TigerConnect Survey Finds 89% of Healthcare Providers Still Use Fax Machines and 39% are Still Using Pagers

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TigerConnect has released its 2019 State of Healthcare Communications Report, which shows that continuing reliance on decades-old, inefficient communications technology is negatively impacting patients and is contributing to the increasing cost of healthcare provision.

For the report, TigerConnect surveyed more than 2,000 patients and 200 healthcare employees to assess the current state of communications in healthcare and gain insights into areas where communication inefficiencies are causing problems.

The responses clearly show that communication in healthcare is broken. 52% of healthcare organizations are experiencing communication disconnects that impact patients on a daily basis or several times a week. Those communication inefficiencies are proving frustrating for healthcare employees and patients alike.

The report reveals most hospitals are still heavily reliant on communications technology from the 1970s. 89% of hospitals still use faxes and 39% are still using pagers in some departments, roles, or even across the entire organization. The world may have moved on, but healthcare hasn’t, even though healthcare is the industry that stands to benefit most from the adoption of mobile technology.

The HHS’ Centers for Medicaid and Medicare Services (CMS) is pushing for fax machines to be eliminated by the end of 2020 and for healthcare organizations to instead use more secure, reliable, and efficient communications methods. Given the extensive use of fax machines, that target may be difficult to achieve.

“Adoption of modern communication solutions has occurred in every other industry but healthcare,” said Brad Brooks, chief executive officer and co-founder of TigerConnect. “Despite the fact that quality healthcare is vital to the well-being and functioning of a society, the shocking lack of communication innovation comes at a steep price, resulting in chronic delays, increased operational costs that are often passed down to the public, preventable medical errors, physician burnout, and in the worst cases, can even lead to death.”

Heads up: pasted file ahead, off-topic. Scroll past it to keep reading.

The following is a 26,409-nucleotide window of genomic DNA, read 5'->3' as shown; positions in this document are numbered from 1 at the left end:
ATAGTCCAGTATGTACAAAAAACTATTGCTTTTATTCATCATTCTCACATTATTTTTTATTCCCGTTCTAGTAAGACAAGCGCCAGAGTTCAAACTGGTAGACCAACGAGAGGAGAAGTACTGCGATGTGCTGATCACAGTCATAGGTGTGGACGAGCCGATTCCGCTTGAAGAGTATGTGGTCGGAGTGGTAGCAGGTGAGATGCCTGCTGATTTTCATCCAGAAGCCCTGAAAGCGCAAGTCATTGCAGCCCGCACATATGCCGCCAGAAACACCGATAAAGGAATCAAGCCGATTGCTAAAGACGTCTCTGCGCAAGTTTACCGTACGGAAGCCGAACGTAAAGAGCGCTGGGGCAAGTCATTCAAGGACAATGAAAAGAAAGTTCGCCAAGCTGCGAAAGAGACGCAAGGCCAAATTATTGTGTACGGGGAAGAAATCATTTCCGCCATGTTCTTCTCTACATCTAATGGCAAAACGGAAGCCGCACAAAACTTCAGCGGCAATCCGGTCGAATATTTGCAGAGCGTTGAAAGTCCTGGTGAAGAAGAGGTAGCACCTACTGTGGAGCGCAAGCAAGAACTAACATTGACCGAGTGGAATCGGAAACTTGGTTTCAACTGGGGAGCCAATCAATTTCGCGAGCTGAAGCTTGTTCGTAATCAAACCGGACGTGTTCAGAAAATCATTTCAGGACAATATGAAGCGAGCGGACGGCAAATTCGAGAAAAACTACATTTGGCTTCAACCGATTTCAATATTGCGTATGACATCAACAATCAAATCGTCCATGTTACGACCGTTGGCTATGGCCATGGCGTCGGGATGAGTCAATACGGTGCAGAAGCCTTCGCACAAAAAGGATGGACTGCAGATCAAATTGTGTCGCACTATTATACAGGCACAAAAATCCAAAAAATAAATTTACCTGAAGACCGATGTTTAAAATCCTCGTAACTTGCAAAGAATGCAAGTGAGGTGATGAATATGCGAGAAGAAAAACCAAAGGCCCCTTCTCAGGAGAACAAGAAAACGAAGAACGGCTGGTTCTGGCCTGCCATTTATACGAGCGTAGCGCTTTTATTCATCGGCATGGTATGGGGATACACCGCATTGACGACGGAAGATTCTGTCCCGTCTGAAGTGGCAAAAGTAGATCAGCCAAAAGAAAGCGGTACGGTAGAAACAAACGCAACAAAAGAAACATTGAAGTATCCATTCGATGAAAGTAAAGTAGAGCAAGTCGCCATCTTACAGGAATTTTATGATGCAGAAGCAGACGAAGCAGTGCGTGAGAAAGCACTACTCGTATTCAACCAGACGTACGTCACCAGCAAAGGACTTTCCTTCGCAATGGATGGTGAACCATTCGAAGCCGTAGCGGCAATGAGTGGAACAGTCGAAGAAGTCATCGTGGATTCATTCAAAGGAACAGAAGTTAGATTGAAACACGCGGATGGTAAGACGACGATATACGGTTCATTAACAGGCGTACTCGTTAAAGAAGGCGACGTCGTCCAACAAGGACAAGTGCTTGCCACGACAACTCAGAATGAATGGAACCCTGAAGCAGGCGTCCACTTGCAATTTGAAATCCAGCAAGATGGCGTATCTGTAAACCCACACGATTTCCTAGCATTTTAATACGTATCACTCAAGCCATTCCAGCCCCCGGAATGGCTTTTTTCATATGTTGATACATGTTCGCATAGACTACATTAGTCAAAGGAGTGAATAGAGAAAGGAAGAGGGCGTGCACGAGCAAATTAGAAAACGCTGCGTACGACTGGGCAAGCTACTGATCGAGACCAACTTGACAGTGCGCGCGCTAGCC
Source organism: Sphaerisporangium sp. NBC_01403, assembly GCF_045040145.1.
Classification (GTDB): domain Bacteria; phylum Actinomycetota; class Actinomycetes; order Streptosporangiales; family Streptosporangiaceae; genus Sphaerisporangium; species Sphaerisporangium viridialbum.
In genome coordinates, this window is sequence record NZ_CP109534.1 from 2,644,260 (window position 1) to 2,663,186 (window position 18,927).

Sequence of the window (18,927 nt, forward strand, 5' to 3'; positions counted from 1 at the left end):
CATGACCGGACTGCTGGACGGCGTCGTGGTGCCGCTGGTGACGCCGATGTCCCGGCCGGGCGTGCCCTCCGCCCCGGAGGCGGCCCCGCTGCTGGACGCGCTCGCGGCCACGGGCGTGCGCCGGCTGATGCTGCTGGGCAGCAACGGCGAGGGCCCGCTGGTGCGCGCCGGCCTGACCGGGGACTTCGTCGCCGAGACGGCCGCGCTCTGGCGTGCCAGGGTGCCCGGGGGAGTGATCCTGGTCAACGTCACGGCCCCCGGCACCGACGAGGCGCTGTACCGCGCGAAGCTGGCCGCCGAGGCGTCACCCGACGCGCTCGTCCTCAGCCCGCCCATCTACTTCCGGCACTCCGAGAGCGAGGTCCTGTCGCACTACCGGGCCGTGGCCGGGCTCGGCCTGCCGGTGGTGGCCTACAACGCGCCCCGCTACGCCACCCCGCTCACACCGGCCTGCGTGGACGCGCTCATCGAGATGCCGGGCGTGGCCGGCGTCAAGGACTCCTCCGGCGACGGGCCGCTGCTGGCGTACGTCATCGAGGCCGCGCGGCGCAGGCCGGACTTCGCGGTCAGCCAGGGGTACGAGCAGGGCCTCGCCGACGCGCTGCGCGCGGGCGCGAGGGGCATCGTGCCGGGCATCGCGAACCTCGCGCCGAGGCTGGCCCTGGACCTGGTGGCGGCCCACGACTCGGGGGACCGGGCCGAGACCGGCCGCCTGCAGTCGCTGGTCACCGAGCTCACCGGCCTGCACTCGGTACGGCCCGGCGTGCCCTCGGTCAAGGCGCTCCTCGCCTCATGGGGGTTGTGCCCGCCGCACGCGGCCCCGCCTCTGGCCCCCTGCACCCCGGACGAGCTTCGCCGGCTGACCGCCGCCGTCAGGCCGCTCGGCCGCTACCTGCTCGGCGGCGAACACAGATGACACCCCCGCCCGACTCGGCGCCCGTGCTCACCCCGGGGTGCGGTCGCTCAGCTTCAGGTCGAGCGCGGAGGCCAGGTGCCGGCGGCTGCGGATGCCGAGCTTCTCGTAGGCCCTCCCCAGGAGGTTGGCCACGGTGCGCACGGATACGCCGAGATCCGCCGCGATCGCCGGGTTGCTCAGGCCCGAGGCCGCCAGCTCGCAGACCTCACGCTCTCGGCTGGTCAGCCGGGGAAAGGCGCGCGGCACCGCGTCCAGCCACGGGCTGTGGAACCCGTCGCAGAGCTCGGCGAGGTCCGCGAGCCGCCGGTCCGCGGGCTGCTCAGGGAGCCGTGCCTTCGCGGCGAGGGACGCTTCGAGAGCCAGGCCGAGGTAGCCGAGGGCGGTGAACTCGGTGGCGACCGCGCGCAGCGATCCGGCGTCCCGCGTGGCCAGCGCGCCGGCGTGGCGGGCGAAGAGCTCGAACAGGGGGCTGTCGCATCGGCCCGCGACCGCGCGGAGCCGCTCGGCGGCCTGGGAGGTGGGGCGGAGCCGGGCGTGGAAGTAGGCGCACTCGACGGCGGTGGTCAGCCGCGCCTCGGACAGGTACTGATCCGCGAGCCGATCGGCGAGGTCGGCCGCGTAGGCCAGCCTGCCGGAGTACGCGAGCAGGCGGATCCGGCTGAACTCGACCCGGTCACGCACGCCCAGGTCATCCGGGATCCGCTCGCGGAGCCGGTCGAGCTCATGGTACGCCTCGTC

The cost of communication inefficiencies in healthcare is considerable. According to NCBI, a 500-bed hospital loses more than $4 million each year as a result of communication inefficiencies and communication errors are the root cause of 70% of all medical error deaths.

The communication problems are certainly felt by healthcare employees, who waste valuable time battling with inefficient communications systems. The report reveals 55% of healthcare organizations believe the healthcare industry is behind the times in terms of communications technology, compared to other consumer industries.

One of the main issues faced by healthcare professionals is not being able to get in touch with members of the care team when they need to. 39% of healthcare professionals said it was difficult or very difficult communicating with one or more groups of care team members. The problems communicating quickly and efficiently are creating throughput issues throughout the care continuum. Fast communication is critical for providing high quality care to patients and improvements are being made, albeit slowly. Secure messaging is now the primary method of communication overall for nurses (45%) and physicians (39%), although landlines are the main form of communication for allied health professionals (32%) and staff outside hospitals (37%), even though secure messaging platforms can be used by all groups in all locations.

Even though there is an increasing mobile workforce in healthcare, healthcare organizations are still heavily reliant on landlines. Landlines are still the top method of communication when secure messaging is not available. Landlines are also used 25% of the time at organizations that have implemented secure messaging.